Another key challenge is political will. As we have seen with mask-wearing, a basic public health measure became a political flashpoint because it clashed with libertarian political ideologies. For example, at the October 7 Vice Presidential Debate, Democratic candidate Kamala Harris said she would take a vaccine recommended by health experts, “but if Donald Trump tells us that we should take it, I’m not taking it.”
Research published in JAMA Network also found that political leaders have a huge role to play in vaccination efforts. “Average willingness to receive a vaccine was lowest when endorsed by Trump, at 52%, but only slightly better for Biden at 55%. Uptake was stronger when endorsements came from the U.S. or global public health institutions, improving to 58% for the WHO and 59% for the CDC,” the report found.
As one of the authors, Sarah Kreps put it: “We can see here a clear policy prescription that these individual political leaders should really stay out of this conversation. There are real public health consequences to insinuating themselves in the discussion.”
Human Nature and Political Discourse
The JAMA Networks’ research is an indication of a much larger issue: human nature. The current political climate has given momentum to a once-fringe anti-vaxxer movement. Compounded by the geopolitical discourse, vaccinating enough people is not going to be easy.
In 2019, the UK-based Wellcome Trust and Gallup Poll surveyed more than 140,000 people in more than 140 countries about their views of science and major health challenges. The first of its kind report made a shocking discovery: people living in high-income countries have the lowest confidence in vaccines. Worldwide, more than 188 million parents say their children are unvaccinated, the survey found.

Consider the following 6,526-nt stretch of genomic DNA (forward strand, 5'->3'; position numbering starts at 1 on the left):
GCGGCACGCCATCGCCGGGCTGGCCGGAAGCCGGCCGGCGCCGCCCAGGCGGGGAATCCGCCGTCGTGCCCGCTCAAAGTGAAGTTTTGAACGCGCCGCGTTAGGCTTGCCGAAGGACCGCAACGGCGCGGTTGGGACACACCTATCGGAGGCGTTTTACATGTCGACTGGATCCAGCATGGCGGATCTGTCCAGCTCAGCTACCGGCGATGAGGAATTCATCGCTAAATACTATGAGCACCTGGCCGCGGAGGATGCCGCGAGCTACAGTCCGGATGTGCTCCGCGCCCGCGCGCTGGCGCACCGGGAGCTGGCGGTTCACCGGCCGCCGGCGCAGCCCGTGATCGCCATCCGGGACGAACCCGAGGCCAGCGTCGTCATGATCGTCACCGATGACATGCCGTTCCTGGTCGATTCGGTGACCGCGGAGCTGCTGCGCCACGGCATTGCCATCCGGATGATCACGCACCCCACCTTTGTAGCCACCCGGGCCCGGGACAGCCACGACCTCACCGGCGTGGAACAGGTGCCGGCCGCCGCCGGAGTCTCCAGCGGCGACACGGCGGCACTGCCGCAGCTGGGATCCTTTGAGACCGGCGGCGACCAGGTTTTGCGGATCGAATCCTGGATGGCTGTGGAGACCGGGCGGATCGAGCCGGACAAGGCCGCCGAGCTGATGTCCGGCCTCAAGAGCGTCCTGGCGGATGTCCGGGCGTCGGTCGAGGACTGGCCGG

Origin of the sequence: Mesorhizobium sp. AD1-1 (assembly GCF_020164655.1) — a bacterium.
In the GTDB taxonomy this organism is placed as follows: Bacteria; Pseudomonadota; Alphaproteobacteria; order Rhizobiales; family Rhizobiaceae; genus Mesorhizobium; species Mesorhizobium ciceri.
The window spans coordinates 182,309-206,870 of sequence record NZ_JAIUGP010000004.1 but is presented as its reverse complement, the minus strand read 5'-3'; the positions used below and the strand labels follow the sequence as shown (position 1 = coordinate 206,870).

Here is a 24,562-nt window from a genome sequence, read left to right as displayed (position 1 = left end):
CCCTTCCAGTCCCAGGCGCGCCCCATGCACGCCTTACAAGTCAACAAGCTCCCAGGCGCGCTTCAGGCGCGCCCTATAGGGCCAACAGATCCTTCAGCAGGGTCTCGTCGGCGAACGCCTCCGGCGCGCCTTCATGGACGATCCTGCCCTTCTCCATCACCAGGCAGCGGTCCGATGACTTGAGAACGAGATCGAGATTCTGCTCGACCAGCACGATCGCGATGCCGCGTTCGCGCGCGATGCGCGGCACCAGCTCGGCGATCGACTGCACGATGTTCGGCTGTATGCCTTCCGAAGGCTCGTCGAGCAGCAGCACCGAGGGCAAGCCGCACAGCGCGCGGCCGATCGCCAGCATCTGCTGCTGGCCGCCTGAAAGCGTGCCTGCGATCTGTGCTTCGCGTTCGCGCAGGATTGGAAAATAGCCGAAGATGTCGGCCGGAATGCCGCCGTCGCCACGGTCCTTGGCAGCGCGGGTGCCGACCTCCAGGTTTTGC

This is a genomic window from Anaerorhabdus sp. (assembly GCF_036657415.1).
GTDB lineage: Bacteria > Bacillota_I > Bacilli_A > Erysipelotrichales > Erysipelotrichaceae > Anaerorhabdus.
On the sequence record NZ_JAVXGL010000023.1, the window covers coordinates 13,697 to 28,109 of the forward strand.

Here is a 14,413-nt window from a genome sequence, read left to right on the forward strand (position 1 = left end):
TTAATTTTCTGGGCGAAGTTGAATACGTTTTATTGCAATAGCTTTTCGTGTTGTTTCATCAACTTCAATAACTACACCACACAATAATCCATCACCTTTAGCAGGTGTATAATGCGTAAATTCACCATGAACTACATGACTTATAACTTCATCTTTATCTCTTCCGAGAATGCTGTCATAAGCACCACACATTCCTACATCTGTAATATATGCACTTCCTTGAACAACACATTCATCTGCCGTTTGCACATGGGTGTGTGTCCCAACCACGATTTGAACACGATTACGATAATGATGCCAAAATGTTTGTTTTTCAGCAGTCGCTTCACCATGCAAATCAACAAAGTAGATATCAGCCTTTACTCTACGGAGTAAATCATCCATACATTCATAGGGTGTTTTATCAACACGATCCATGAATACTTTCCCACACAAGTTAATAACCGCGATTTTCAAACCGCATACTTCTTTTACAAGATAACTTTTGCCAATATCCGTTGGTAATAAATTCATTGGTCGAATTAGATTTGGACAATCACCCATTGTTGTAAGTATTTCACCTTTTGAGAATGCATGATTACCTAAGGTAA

Driven by the internet, the anti-vaxxer movement has today found a home in the mainstream. Similar to how the anti-mask movement gained popularity, anti-vaxxers have found allies in right-wing politicians and celebrities, who see vaccines as an issue of freedom, as opposed to a basic medical necessity. A report by the Centre for Countering Digital Hate found that anti-vaxxers have increased their following by 7-8 million since 2019.
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That has deadly consequences. Without adequate belief in the science of vaccination, it is very likely we could see a long drawn out battle similar to the one currently occurring on mask-wearing and social distancing norms. Any delays in vaccinating enough people could prolong the need to enforce stay-at-home orders and travel restrictions.
In the UK, the GCHQ and Ministry of Defence are already engaged in a digital battle to root out false claims published by hostile states. However, it’s not an easy process. While taking down misinformation on platforms like Facebook, Twitter and YouTube is relatively straightforward, the challenge lies with controlling encrypted services like iMessage, Telegram and WhatsApp.